If You Ask Me: A Global Banker Reflects on Our Times
Wriston, Walter B.
The Big Rip-off
Do you feel the cost of regulating domestic banks outweighs the benefits?
It depends what you perceive the benefits to be. The banking system is losing more of its share of the financial market every sunrise. In 1946 we had 57 percent of the financial assets in the United States. Today we have 39 percent.
Of every seven credit cards outstanding in the country only one was issued by a bank.
So, the amount of regulation that's put against the banking system is disproportionate to the amount of business we're doing.
All you have to do is read a financial paper to see that General Electric Credit, or General Motors Acceptance, or Itel Leasing, or Sears, Roebuck or whoever is in our marketplace. Banks are losing ground because they're unable to compete effectively. For example, Sears, Roebuck has 26 million credit cards outstanding and there are 72 million families in America. So Sears has an account from one family out of every three. They own the largest savings and loan association in the country. They've got $9 billion in interest-paying accounts receivables.
Meanwhile, the regulators are arguing about whether a computer terminal is a bank.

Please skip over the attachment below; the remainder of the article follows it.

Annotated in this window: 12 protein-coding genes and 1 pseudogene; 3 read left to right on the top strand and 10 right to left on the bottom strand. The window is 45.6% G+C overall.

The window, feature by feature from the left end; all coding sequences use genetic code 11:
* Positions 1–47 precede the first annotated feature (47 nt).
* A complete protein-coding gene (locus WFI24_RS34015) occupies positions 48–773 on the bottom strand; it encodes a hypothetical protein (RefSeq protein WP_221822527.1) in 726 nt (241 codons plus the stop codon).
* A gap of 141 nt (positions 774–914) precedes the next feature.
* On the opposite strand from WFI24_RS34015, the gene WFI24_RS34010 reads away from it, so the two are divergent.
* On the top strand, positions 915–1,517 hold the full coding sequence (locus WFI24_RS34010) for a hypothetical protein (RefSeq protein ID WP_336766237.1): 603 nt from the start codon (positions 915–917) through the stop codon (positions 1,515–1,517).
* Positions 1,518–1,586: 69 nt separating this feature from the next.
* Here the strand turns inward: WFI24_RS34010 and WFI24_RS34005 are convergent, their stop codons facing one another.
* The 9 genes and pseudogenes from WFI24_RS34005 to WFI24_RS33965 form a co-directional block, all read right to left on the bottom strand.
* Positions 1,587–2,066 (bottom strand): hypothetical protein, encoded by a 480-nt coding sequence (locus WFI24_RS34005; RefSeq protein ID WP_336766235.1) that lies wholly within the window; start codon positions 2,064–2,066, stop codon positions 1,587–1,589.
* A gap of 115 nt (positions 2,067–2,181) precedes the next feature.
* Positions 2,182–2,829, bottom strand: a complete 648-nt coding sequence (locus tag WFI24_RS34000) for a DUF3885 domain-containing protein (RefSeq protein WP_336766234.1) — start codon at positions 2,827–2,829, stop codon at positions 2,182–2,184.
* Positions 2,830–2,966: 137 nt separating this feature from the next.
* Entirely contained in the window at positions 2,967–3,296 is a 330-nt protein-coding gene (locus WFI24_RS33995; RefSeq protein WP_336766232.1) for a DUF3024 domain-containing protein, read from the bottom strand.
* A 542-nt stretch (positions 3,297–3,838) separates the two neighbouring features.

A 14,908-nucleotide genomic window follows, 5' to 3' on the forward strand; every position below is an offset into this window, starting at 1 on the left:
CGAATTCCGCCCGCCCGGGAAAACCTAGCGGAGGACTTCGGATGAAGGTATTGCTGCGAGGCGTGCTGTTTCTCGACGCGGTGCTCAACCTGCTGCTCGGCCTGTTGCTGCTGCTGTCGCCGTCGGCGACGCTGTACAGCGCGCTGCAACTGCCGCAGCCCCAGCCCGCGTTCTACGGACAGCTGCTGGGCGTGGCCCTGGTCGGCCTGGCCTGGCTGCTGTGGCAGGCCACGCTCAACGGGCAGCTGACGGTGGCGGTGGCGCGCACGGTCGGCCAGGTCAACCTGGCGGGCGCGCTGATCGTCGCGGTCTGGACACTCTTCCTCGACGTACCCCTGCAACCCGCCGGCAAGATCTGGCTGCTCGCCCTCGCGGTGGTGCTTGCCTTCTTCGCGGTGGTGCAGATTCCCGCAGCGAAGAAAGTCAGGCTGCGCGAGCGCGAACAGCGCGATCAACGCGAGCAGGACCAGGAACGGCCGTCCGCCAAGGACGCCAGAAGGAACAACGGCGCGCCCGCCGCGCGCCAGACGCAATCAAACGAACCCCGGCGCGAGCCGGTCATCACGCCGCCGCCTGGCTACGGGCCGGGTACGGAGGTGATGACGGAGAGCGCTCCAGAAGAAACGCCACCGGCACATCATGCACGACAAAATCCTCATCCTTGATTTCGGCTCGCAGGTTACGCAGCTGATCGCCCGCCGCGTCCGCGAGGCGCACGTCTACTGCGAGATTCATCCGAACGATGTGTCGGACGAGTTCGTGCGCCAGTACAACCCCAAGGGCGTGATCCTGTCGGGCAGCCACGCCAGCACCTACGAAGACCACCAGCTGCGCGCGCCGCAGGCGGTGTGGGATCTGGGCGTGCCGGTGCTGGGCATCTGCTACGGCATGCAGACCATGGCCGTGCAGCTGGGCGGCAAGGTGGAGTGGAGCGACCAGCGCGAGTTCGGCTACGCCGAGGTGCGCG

I believe that most of the banking laws are now obsolete. They've been made obsolete by our competition and by modern technology. So, it's time to take a fresh look at the whole situation.
For example, we could not have bought the Marine Midland Bank, which had a rather bad year awhile back. That would have been illegal. Yet, the Hong Kong and Shanghai Bank can buy it. It doesn't make any sense. There is a bank in Pennsylvania that's not in too good a shape. The Mellon Bank would like to buy it and save the community, but they're prohibited by regulation from doing it. Maybe it'll be sold to a foreign bank. Yes, I think it's definitely time to take another look at the whole regulatory process and do a little cost-benefit analysis.
What's the first change you'd like to see?
The biggest rip-off the consumer has ever had is called Regulation Q, which means if you're poor, you earn 5 percent interest on your savings, and if you're rich you get 12 percent. Where are the consumer advocates? It's just incredible to me that this has been allowed to go on for years and years. There are a lot more savers in this country than borrowers, which is fine or we'd all be in trouble, and I think every saver is entitled to the best rate in the market, whether he's got a buck or a million bucks.